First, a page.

It would figure that the day I sat down and actually mapped out our upcoming road trip that my template would get tossed aside. It’s the irony of my life. However, while it is irritating it is for the better.
We have been anticipating this road trip to Nashville since March. (Maybe even February, that whole memory thing though.) Initially, I had outlined a road map with one route but that got set aside because the husband wants to do two. And when the boyfriend joins us, mid-way through, he didn’t want to do the “southern” route. To be frank, I don’t want to do that one either. It’s all Texas. No offense to Texas, but the lone star state in mid-summer… hard pass.
So it was decided that we would do the southern route to Nashville first. That way we could make a stop-off in Dallas to visit the brother-huband’s close aunt. Now, that isn’t even happening.
The husband opined that there was a reason we were dragging our feet. We knew subconciously that it was going to change. That may be true, but I chock it up to us being lackadaisical about any sort of planning and preperation. Charlie just flies by the seat of his pants. I need (at least) an outline. I used to be one that needed a specific plan, one in which we stick strictly to and do not deviate from. That type of mentality does not mesh well with my husband’s typical approach to anything. It’s probably the reason we had such a hard go in those early years. I was trying to force him to do it my way and ended up frustrated at him when he didn’t.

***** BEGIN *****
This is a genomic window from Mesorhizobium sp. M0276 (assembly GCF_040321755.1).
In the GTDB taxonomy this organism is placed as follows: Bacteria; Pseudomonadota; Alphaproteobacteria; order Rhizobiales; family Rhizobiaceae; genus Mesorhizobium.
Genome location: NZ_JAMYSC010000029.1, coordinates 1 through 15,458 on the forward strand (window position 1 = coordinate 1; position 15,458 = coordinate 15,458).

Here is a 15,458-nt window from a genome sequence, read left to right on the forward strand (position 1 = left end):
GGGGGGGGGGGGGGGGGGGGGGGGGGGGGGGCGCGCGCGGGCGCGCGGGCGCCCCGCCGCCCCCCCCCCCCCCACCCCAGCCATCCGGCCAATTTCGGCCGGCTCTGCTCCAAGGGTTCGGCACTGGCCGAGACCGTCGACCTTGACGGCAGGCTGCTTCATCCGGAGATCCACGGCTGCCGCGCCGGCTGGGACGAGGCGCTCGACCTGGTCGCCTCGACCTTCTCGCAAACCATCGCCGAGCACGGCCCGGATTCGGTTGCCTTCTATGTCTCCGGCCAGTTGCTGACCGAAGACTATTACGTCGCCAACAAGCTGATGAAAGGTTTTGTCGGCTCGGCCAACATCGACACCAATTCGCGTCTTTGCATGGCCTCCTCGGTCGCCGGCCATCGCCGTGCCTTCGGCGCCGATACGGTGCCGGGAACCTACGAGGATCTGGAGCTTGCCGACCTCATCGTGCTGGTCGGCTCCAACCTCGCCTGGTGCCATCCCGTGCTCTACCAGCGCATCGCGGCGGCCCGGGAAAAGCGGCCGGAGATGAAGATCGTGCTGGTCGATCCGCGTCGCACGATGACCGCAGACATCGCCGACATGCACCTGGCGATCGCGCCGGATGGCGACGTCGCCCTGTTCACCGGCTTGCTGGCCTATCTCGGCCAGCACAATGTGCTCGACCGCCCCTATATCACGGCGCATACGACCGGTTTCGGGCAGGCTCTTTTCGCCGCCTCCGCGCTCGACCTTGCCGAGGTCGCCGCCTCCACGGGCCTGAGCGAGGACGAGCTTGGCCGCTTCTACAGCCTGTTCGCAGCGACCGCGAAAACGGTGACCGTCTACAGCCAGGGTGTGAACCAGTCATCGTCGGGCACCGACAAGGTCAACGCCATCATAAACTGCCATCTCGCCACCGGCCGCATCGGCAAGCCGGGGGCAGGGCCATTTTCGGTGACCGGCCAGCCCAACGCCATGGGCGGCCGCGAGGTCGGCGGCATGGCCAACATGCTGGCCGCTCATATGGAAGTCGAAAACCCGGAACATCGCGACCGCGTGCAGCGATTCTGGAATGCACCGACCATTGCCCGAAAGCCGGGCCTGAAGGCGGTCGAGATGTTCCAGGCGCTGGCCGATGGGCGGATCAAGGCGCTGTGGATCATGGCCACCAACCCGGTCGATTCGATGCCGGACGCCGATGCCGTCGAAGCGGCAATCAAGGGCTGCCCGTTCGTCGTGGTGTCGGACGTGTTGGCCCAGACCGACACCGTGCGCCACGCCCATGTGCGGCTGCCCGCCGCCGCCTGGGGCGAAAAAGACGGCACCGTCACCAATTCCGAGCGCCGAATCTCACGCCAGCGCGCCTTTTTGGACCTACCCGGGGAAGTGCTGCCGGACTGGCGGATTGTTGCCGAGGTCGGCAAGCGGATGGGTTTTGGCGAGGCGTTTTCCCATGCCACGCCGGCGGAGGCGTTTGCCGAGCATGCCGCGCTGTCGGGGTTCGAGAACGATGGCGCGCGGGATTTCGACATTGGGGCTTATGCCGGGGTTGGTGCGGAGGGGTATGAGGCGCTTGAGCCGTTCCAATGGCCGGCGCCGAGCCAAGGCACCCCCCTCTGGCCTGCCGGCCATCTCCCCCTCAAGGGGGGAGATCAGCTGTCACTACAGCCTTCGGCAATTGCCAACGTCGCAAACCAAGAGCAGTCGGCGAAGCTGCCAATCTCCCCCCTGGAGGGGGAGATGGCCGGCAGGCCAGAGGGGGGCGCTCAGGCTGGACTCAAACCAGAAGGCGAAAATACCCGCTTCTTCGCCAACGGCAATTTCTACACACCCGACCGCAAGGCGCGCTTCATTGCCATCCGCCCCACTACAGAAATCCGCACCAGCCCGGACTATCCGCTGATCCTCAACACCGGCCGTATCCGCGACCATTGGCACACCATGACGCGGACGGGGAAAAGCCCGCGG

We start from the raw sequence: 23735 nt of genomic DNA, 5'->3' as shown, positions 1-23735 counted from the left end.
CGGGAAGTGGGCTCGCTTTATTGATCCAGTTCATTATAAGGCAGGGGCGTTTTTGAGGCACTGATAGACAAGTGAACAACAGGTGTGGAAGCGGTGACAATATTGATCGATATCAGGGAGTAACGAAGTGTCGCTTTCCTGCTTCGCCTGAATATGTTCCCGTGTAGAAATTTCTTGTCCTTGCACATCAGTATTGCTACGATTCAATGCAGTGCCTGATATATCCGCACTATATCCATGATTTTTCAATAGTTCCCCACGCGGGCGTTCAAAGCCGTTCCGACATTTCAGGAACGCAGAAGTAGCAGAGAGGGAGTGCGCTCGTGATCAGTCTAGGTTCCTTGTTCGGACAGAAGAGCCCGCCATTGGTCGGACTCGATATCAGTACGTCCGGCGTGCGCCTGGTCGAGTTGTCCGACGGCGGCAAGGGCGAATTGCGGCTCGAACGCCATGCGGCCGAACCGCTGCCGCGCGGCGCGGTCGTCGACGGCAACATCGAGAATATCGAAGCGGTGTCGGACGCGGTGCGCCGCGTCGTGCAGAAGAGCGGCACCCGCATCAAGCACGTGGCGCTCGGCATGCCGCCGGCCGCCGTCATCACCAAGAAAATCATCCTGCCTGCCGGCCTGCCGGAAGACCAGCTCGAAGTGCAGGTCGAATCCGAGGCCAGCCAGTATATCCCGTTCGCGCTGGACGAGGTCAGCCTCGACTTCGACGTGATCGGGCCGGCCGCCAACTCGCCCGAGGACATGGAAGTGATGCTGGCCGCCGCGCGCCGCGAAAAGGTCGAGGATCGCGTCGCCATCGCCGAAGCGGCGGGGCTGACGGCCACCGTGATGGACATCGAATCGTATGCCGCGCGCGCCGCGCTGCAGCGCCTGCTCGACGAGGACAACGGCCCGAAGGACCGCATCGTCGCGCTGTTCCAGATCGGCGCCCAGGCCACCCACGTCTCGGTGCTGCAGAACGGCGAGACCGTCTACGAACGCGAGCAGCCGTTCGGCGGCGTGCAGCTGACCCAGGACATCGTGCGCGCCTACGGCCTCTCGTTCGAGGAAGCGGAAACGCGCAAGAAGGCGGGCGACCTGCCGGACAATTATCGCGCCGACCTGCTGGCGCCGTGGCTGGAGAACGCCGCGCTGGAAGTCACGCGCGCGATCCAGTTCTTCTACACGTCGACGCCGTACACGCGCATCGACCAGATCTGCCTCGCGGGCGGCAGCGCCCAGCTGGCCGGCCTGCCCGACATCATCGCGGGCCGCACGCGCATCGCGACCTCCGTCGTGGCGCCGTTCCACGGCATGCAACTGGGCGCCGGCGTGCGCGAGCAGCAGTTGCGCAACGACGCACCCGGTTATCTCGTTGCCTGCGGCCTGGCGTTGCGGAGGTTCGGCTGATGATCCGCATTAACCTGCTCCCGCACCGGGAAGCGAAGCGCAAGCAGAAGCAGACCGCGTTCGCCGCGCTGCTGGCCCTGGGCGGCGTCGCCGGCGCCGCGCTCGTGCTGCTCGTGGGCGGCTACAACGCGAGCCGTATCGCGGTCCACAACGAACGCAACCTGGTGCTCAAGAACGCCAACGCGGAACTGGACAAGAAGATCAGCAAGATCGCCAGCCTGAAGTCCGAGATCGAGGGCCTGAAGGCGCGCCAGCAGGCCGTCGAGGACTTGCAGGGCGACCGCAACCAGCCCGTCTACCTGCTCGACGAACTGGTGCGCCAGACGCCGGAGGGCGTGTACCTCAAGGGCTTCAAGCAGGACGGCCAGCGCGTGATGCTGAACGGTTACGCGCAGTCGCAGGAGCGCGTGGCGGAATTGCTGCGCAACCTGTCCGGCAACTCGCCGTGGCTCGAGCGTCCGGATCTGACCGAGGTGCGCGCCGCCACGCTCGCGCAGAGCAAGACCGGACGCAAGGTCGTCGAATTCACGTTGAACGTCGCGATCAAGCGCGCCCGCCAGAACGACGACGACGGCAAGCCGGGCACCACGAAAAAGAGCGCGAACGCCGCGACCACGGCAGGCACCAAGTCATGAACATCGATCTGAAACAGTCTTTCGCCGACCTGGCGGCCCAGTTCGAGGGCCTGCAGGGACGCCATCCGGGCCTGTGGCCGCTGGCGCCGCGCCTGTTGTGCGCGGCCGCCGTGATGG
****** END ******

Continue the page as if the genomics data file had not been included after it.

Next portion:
I have since adapted. My husband and general life has taught me that plans are a joke. They typically never work out, and usually the bright spots are ones you cannot plan.
We’re still going on this trip it has just been bumped.
The reason it was moved is that we need to be in Los Angeles for the first dose of the ALS trial drug a week after we were scheduled to set out. I really wish they could have given him the first dose on Tuesday, but they needed to get him vaccinated for meningitis. There is a high risk he could contract it while on the trial drug. He already has ALS, let’s not add to the list.
Plus, it works out that I get to be there to see how to go about doing the injections. This way they can show me and the brother-husband how to do the injections and give us the medication we need going forward. (Side note: I fu-hucking hate needles.)
I wish I could remember the name of the one he’s taking, but (again) I was in two places at once on Tuesday and didn’t pay any attention. What I do know is that the potential of this drug (if he’s in the 75% who get the real medication) is will slow the progression and has a possibility of reversing some of the side effects of ALS. While I hope with every fiber of my being that it can undo some of it, I am not naive. In these situations it’s best to be realistic. Hope for the best, plan for the worst.